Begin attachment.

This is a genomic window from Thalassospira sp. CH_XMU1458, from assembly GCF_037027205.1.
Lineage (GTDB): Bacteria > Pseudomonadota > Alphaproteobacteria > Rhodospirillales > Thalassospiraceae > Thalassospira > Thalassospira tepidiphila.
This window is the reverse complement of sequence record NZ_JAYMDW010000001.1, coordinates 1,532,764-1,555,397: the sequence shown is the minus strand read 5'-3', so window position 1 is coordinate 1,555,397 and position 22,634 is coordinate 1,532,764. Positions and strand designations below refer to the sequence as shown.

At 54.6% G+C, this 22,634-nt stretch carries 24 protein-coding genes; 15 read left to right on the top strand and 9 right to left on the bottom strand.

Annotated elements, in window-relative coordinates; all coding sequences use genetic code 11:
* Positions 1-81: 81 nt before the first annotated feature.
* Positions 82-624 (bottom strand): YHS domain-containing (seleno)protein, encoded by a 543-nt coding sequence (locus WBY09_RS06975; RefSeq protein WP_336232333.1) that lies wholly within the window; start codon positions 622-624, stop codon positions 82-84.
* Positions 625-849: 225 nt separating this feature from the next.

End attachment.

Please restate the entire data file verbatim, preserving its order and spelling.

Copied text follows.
This is a genomic window from Thalassospira sp. CH_XMU1458, from assembly GCF_037027205.1.
Lineage (GTDB): Bacteria > Pseudomonadota > Alphaproteobacteria > Rhodospirillales > Thalassospiraceae > Thalassospira > Thalassospira tepidiphila.
This window is the reverse complement of sequence record NZ_JAYMDW010000001.1, coordinates 1,532,764-1,555,397: the sequence shown is the minus strand read 5'-3', so window position 1 is coordinate 1,555,397 and position 22,634 is coordinate 1,532,764. Positions and strand designations below refer to the sequence as shown.

At 54.6% G+C, this 22,634-nt stretch carries 24 protein-coding genes; 15 read left to right on the top strand and 9 right to left on the bottom strand.

Annotated elements, in window-relative coordinates; all coding sequences use genetic code 11:
* Positions 1-81: 81 nt before the first annotated feature.
* Positions 82-624 (bottom strand): YHS domain-containing (seleno)protein, encoded by a 543-nt coding sequence (locus WBY09_RS06975; RefSeq protein WP_336232333.1) that lies wholly within the window; start codon positions 622-624, stop codon positions 82-84.
* Positions 625-849: 225 nt separating this feature from the next.